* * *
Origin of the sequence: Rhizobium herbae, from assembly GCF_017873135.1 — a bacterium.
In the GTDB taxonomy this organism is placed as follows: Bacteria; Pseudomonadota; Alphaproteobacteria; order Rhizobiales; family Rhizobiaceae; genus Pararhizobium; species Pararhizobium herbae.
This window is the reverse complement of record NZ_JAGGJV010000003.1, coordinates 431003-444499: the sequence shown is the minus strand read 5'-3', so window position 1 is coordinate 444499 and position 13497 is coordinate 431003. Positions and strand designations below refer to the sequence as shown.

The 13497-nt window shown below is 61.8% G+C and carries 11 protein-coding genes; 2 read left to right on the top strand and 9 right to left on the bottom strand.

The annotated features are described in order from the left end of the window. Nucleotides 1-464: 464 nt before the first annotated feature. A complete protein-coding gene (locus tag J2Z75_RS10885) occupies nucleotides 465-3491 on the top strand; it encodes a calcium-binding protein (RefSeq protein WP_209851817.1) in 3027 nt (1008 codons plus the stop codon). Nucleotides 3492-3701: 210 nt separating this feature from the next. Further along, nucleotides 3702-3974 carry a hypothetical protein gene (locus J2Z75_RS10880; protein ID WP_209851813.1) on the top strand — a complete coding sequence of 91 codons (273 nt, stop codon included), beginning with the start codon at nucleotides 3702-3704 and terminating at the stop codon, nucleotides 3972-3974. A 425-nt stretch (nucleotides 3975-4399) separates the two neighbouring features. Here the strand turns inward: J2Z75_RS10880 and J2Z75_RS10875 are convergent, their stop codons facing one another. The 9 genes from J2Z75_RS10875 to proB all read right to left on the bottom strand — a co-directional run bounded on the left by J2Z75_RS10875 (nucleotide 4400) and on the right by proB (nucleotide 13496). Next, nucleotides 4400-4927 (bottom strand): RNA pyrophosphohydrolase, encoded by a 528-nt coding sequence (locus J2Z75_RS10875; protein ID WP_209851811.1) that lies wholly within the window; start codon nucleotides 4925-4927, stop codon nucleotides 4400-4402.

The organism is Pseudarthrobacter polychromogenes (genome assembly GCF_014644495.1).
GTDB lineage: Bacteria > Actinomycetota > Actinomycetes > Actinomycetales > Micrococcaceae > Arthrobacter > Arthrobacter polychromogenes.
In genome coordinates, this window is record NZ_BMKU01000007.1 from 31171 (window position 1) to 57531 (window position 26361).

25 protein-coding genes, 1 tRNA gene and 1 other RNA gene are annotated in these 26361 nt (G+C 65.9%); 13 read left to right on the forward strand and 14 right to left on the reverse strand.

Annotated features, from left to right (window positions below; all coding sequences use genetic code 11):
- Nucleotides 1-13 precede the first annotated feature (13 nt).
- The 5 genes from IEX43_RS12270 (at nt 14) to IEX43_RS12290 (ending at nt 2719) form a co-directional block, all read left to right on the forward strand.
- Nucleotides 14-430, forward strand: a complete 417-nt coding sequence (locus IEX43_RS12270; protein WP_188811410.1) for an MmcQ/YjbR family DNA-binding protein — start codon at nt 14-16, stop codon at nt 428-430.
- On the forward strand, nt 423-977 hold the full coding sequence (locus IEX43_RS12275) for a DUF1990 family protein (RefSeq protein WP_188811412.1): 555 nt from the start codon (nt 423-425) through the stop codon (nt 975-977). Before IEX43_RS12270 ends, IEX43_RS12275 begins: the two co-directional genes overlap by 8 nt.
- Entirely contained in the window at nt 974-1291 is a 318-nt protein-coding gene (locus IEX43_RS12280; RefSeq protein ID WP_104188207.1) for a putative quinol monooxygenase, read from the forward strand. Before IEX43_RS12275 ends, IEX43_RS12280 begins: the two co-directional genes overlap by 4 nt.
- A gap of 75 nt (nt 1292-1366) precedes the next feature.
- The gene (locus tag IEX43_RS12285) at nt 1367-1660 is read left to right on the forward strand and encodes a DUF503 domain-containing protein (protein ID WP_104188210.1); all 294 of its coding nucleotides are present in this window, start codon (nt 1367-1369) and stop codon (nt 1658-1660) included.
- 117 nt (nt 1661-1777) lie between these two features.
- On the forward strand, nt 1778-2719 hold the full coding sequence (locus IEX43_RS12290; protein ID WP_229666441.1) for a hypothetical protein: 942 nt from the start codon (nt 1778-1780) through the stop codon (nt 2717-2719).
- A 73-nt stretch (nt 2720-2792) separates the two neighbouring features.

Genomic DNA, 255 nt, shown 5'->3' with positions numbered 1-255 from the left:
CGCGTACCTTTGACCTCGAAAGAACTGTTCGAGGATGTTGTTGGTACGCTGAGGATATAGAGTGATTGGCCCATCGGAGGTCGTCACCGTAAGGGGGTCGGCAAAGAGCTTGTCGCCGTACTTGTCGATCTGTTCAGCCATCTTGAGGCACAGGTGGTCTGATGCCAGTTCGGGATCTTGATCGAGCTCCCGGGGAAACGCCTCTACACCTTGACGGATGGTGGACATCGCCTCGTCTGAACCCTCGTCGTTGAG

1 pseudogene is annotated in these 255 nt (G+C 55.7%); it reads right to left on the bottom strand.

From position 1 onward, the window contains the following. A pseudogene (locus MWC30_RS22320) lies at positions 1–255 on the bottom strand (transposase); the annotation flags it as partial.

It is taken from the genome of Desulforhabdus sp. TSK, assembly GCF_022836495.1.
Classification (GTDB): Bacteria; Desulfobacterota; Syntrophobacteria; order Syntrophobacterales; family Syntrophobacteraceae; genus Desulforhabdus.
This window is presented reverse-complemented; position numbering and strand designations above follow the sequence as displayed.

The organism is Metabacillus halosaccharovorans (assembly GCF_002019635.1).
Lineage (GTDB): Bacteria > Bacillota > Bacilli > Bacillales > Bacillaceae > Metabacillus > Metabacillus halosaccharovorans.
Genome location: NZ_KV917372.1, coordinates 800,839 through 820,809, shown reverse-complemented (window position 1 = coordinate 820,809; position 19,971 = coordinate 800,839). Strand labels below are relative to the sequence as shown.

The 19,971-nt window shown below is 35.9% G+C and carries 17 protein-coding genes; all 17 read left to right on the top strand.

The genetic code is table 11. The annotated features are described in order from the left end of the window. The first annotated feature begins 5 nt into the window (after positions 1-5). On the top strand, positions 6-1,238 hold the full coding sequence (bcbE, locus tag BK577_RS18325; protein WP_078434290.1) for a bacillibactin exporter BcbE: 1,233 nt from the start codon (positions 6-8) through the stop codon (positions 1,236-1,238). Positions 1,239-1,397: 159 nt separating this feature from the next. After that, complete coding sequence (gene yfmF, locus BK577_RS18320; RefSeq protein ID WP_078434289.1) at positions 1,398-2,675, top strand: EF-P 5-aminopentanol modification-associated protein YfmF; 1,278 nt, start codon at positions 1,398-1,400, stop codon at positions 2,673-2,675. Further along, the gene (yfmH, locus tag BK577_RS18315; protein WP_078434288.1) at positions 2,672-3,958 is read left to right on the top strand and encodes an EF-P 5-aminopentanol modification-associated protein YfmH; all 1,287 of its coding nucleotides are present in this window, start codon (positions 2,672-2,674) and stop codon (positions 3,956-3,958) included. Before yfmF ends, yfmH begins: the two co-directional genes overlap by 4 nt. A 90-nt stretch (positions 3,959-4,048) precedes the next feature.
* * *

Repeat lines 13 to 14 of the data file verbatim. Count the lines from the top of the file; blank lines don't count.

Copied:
- Nucleotides 14-430, forward strand: a complete 417-nt coding sequence (locus IEX43_RS12270; protein WP_188811410.1) for an MmcQ/YjbR family DNA-binding protein — start codon at nt 14-16, stop codon at nt 428-430.
- On the forward strand, nt 423-977 hold the full coding sequence (locus IEX43_RS12275) for a DUF1990 family protein (RefSeq protein WP_188811412.1): 555 nt from the start codon (nt 423-425) through the stop codon (nt 975-977). Before IEX43_RS12270 ends, IEX43_RS12275 begins: the two co-directional genes overlap by 8 nt.